Floating on God’s grace
Thousands of black robed graduates found themselves either giving thanks for the shade provided by the trees of Harvard Yard’s Tercentenary Theater, or shedding their robes under the unrelenting summer sun. Parents, with hearts bursting with pride, sat on the perimeter around them after arriving hours earlier to get seats. Steven Spielberg, director of movies, Mary Bonauto, director of the legal efforts to secure marriage rights for same-sex couples, and Fernando Henrique Cardoso former president of Brazil, sat on stage under the tent waiting to receive Honorary Doctorate degrees.
I was floating. As if on a gentle river on a hot summer day, the lazy current carrying me past green leafy trees and around water bugs zigzagging across the water and over fish darting about underneath.
I have been floating for 40 years.
Since the time my parents, like Jochebed the mother of Moses, placed me as an infant in a basket and left me in the reeds on the banks of the river. The reeds were the arms of my baptismal sponsors who stood with my parents around the font. The basket was the list of promises my parents made to bring me to the word of God and the holy supper, teach me the Lord’s Prayer, the Creed, and the Ten Commandments, and nurture me in faith and prayer so that, “I would learn to trust God, proclaim Christ through word and deed, care for others and the world God made, and work for justice and peace.” The river, mightier and more powerful than any on earth, consisted of three splashes of water.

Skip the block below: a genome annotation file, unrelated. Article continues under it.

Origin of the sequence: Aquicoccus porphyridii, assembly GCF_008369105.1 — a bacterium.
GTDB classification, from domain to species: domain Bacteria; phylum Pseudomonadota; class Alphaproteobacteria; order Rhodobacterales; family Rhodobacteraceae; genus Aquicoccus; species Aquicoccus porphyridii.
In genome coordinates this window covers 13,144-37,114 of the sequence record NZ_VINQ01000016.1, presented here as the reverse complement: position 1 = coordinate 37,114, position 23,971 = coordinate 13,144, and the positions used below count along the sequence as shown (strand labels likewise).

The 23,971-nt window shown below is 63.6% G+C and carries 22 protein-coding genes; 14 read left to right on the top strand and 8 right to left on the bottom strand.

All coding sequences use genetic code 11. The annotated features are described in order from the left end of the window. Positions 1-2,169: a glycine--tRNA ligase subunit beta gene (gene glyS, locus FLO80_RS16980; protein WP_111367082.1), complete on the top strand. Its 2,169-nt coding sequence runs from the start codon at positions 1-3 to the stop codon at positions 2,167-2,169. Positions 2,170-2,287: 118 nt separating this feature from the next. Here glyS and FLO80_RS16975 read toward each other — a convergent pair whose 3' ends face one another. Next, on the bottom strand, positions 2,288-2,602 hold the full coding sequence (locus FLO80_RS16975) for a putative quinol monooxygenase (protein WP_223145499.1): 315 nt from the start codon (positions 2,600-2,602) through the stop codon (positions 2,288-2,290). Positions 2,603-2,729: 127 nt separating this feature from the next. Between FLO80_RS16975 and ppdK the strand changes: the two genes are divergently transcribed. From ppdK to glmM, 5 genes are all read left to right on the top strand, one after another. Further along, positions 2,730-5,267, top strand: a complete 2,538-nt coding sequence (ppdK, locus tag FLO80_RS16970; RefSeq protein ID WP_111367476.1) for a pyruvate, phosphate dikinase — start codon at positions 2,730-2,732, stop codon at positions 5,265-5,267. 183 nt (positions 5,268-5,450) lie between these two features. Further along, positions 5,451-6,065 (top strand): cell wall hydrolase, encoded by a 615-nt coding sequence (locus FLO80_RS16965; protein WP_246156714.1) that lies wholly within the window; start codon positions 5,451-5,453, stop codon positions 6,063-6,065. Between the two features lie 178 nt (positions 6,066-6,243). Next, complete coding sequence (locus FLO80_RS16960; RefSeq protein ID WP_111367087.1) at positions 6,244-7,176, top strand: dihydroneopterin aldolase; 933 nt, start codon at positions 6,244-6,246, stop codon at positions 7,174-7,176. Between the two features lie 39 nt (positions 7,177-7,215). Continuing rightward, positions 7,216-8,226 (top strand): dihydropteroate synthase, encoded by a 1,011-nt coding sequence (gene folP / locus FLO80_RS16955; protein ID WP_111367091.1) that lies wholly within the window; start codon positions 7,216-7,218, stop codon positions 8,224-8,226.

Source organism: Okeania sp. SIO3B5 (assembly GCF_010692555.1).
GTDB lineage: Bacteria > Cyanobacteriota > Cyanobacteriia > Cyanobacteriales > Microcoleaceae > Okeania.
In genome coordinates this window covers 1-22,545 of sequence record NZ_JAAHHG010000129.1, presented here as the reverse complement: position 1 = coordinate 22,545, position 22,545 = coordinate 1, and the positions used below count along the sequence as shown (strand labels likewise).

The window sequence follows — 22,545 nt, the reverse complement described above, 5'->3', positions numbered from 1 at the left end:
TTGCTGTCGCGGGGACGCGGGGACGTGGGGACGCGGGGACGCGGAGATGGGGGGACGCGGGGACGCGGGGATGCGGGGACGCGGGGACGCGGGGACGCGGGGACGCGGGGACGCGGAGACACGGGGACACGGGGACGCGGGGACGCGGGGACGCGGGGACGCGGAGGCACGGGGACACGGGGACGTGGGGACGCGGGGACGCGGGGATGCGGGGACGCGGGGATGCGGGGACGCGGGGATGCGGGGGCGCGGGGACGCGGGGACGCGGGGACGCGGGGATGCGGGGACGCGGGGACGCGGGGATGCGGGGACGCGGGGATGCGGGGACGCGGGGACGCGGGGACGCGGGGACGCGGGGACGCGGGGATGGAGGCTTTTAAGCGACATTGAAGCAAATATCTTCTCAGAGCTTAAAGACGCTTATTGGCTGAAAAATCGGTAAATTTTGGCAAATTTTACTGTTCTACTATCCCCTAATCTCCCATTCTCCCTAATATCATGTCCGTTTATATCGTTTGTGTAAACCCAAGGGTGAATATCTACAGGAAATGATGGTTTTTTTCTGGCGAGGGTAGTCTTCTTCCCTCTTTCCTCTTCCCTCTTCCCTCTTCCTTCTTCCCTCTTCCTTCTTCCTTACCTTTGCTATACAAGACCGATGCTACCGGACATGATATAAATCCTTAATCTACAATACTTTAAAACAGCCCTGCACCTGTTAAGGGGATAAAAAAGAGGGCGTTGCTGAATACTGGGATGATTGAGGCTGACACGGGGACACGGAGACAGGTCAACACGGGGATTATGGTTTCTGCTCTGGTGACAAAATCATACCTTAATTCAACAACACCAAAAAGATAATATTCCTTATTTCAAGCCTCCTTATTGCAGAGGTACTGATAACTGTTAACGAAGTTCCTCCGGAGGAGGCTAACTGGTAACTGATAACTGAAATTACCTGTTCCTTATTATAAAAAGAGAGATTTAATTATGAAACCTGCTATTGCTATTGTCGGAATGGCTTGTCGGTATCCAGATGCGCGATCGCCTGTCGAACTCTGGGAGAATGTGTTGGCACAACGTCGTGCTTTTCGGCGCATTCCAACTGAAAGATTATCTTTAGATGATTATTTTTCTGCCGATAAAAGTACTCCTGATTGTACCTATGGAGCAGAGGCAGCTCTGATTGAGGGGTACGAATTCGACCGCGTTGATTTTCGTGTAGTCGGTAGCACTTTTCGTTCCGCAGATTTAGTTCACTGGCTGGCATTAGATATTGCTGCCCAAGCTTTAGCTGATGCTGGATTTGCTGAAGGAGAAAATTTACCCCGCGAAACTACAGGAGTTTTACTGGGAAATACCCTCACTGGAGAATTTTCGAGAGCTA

As a child, as I struggled to get out of the water, my parents kept pushing me back. Not ruthlessly, but lovingly as they fulfilled their baptismal promises and introduced me to a life of faith. Eventually, attracted by the beauty of the water as a gift of the Holy Spirit, I stopped struggling and began floating. My life was not my own, my life was to be lived in the water. My seminary classmate who said I looked like Aquaman was right – my strength and power would come from the baptismal waters of faith.
I was carried on the currents of grace and faith to the day of my Confirmation where I made my own promise “to serve all people, following the example of Jesus, and to strive for justice and peace in all the earth.” To the day of my ordination, the Feast Day of St. Michael & All Angels, where I promised to receive the call to serve as pastor of Good Shepherd Lutheran Church in Quincy, Massachusetts as coming directly from God. To the raging rivers of early adulthood and parish ministry where at times, tossed around by the waves beating against the small boat of my life and parish, I cried out with the disciples, “Teacher, do you not care that we are perishing?” (Mark 4:38). I was always safe, even in danger, on the waters of faith.
I was carried into Harvard’s John F. Kennedy School of Government as a student and floated on the same mighty Harvard river that carried men and women towards the White House, the Supreme Court, and the halls of power and influence throughout society and around the world. Immersed for a year in the knowledge of professors who were experts in economics, finance, diplomacy, negotiation, and international law, now on graduation day I floated past the same commencement traditions seen by the men and women of the previous 364 Harvard Commencement activities … the call to order by the Middlesex County Sherriff … the Latin Address by a graduating student from the college … the presentation of graduates and conferral of degrees by the President of Harvard.
In his Small Catechism, Martin Luther taught that, of course, it is not the water of baptism alone that does God’s work, but the word of God. “Not because of any works of righteousness that we had done, but according to his mercy, through the water of rebirth and renewal by the Holy Spirit.” (Titus 3:5-8).
Floating on the water and word of baptism, Christ is my beginning, my present, and my future. With Paul, “I will not venture to speak of anything except what Christ has accomplished through me.” (Romans 15:18). Thanks be to God!